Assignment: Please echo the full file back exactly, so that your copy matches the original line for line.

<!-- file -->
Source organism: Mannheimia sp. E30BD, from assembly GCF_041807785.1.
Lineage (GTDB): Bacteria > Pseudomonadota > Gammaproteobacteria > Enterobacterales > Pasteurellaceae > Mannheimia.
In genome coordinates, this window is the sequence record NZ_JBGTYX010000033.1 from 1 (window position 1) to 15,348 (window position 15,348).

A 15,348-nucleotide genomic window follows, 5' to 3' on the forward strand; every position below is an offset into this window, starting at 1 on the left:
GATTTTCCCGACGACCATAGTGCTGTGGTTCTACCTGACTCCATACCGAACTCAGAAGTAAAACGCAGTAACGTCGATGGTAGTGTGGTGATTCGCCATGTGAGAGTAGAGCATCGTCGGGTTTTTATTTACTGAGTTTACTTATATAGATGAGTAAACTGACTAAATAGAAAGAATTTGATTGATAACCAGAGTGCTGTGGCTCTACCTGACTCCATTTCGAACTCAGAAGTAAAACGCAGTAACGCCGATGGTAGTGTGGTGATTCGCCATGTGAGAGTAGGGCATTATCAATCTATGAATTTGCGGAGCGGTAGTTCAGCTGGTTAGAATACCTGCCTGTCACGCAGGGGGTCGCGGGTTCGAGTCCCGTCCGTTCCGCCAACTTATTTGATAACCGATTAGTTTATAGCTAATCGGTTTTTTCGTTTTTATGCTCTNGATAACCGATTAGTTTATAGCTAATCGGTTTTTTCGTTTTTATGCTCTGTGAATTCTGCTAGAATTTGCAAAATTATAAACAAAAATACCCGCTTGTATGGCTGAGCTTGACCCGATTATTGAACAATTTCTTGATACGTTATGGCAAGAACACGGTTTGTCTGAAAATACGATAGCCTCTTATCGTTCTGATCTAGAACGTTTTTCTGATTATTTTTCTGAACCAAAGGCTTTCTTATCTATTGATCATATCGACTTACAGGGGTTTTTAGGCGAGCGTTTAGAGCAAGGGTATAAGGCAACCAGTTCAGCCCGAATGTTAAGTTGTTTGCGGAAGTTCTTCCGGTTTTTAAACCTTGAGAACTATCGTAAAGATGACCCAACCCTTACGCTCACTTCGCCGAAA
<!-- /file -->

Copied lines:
Source organism: Mannheimia sp. E30BD, from assembly GCF_041807785.1.
Lineage (GTDB): Bacteria > Pseudomonadota > Gammaproteobacteria > Enterobacterales > Pasteurellaceae > Mannheimia.
In genome coordinates, this window is the sequence record NZ_JBGTYX010000033.1 from 1 (window position 1) to 15,348 (window position 15,348).

A 15,348-nucleotide genomic window follows, 5' to 3' on the forward strand; every position below is an offset into this window, starting at 1 on the left:
GATTTTCCCGACGACCATAGTGCTGTGGTTCTACCTGACTCCATACCGAACTCAGAAGTAAAACGCAGTAACGTCGATGGTAGTGTGGTGATTCGCCATGTGAGAGTAGAGCATCGTCGGGTTTTTATTTACTGAGTTTACTTATATAGATGAGTAAACTGACTAAATAGAAAGAATTTGATTGATAACCAGAGTGCTGTGGCTCTACCTGACTCCATTTCGAACTCAGAAGTAAAACGCAGTAACGCCGATGGTAGTGTGGTGATTCGCCATGTGAGAGTAGGGCATTATCAATCTATGAATTTGCGGAGCGGTAGTTCAGCTGGTTAGAATACCTGCCTGTCACGCAGGGGGTCGCGGGTTCGAGTCCCGTCCGTTCCGCCAACTTATTTGATAACCGATTAGTTTATAGCTAATCGGTTTTTTCGTTTTTATGCTCTNGATAACCGATTAGTTTATAGCTAATCGGTTTTTTCGTTTTTATGCTCTGTGAATTCTGCTAGAATTTGCAAAATTATAAACAAAAATACCCGCTTGTATGGCTGAGCTTGACCCGATTATTGAACAATTTCTTGATACGTTATGGCAAGAACACGGTTTGTCTGAAAATACGATAGCCTCTTATCGTTCTGATCTAGAACGTTTTTCTGATTATTTTTCTGAACCAAAGGCTTTCTTATCTATTGATCATATCGACTTACAGGGGTTTTTAGGCGAGCGTTTAGAGCAAGGGTATAAGGCAACCAGTTCAGCCCGAATGTTAAGTTGTTTGCGGAAGTTCTTCCGGTTTTTAAACCTTGAGAACTATCGTAAAGATGACCCAACCCTTACGCTCACTTCGCCGAAA